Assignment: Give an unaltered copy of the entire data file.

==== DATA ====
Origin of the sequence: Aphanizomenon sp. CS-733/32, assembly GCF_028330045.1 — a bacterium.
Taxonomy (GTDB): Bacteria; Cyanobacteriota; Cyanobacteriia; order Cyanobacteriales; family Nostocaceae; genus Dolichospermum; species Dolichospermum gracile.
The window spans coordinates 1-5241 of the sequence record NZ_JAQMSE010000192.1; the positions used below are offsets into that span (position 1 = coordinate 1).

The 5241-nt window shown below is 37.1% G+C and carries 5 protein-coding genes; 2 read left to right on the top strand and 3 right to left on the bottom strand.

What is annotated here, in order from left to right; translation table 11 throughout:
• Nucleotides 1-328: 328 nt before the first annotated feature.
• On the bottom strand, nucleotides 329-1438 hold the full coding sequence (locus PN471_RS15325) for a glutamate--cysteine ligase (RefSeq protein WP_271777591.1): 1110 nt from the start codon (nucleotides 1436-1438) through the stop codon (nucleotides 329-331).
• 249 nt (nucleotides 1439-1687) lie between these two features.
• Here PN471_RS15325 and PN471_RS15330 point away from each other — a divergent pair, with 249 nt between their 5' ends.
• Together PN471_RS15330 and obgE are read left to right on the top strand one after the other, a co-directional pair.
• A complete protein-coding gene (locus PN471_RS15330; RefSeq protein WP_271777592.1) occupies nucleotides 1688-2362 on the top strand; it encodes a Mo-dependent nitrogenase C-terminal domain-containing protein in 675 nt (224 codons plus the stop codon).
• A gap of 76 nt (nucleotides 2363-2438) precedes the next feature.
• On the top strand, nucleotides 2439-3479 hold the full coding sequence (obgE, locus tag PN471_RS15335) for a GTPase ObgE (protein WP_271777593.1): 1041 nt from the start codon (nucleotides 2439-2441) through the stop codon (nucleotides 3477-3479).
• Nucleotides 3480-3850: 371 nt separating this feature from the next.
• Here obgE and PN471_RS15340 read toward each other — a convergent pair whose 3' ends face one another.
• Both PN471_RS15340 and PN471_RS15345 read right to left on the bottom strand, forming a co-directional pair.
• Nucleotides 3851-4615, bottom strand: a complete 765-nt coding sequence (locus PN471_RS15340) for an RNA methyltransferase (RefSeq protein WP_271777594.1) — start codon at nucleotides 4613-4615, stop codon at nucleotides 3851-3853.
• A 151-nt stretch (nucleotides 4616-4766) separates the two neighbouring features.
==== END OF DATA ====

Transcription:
Origin of the sequence: Aphanizomenon sp. CS-733/32, assembly GCF_028330045.1 — a bacterium.
Taxonomy (GTDB): Bacteria; Cyanobacteriota; Cyanobacteriia; order Cyanobacteriales; family Nostocaceae; genus Dolichospermum; species Dolichospermum gracile.
The window spans coordinates 1-5241 of the sequence record NZ_JAQMSE010000192.1; the positions used below are offsets into that span (position 1 = coordinate 1).

The 5241-nt window shown below is 37.1% G+C and carries 5 protein-coding genes; 2 read left to right on the top strand and 3 right to left on the bottom strand.

What is annotated here, in order from left to right; translation table 11 throughout:
• Nucleotides 1-328: 328 nt before the first annotated feature.
• On the bottom strand, nucleotides 329-1438 hold the full coding sequence (locus PN471_RS15325) for a glutamate--cysteine ligase (RefSeq protein WP_271777591.1): 1110 nt from the start codon (nucleotides 1436-1438) through the stop codon (nucleotides 329-331).
• 249 nt (nucleotides 1439-1687) lie between these two features.
• Here PN471_RS15325 and PN471_RS15330 point away from each other — a divergent pair, with 249 nt between their 5' ends.
• Together PN471_RS15330 and obgE are read left to right on the top strand one after the other, a co-directional pair.
• A complete protein-coding gene (locus PN471_RS15330; RefSeq protein WP_271777592.1) occupies nucleotides 1688-2362 on the top strand; it encodes a Mo-dependent nitrogenase C-terminal domain-containing protein in 675 nt (224 codons plus the stop codon).
• A gap of 76 nt (nucleotides 2363-2438) precedes the next feature.
• On the top strand, nucleotides 2439-3479 hold the full coding sequence (obgE, locus tag PN471_RS15335) for a GTPase ObgE (protein WP_271777593.1): 1041 nt from the start codon (nucleotides 2439-2441) through the stop codon (nucleotides 3477-3479).
• Nucleotides 3480-3850: 371 nt separating this feature from the next.
• Here obgE and PN471_RS15340 read toward each other — a convergent pair whose 3' ends face one another.
• Both PN471_RS15340 and PN471_RS15345 read right to left on the bottom strand, forming a co-directional pair.
• Nucleotides 3851-4615, bottom strand: a complete 765-nt coding sequence (locus PN471_RS15340) for an RNA methyltransferase (RefSeq protein WP_271777594.1) — start codon at nucleotides 4613-4615, stop codon at nucleotides 3851-3853.
• A 151-nt stretch (nucleotides 4616-4766) separates the two neighbouring features.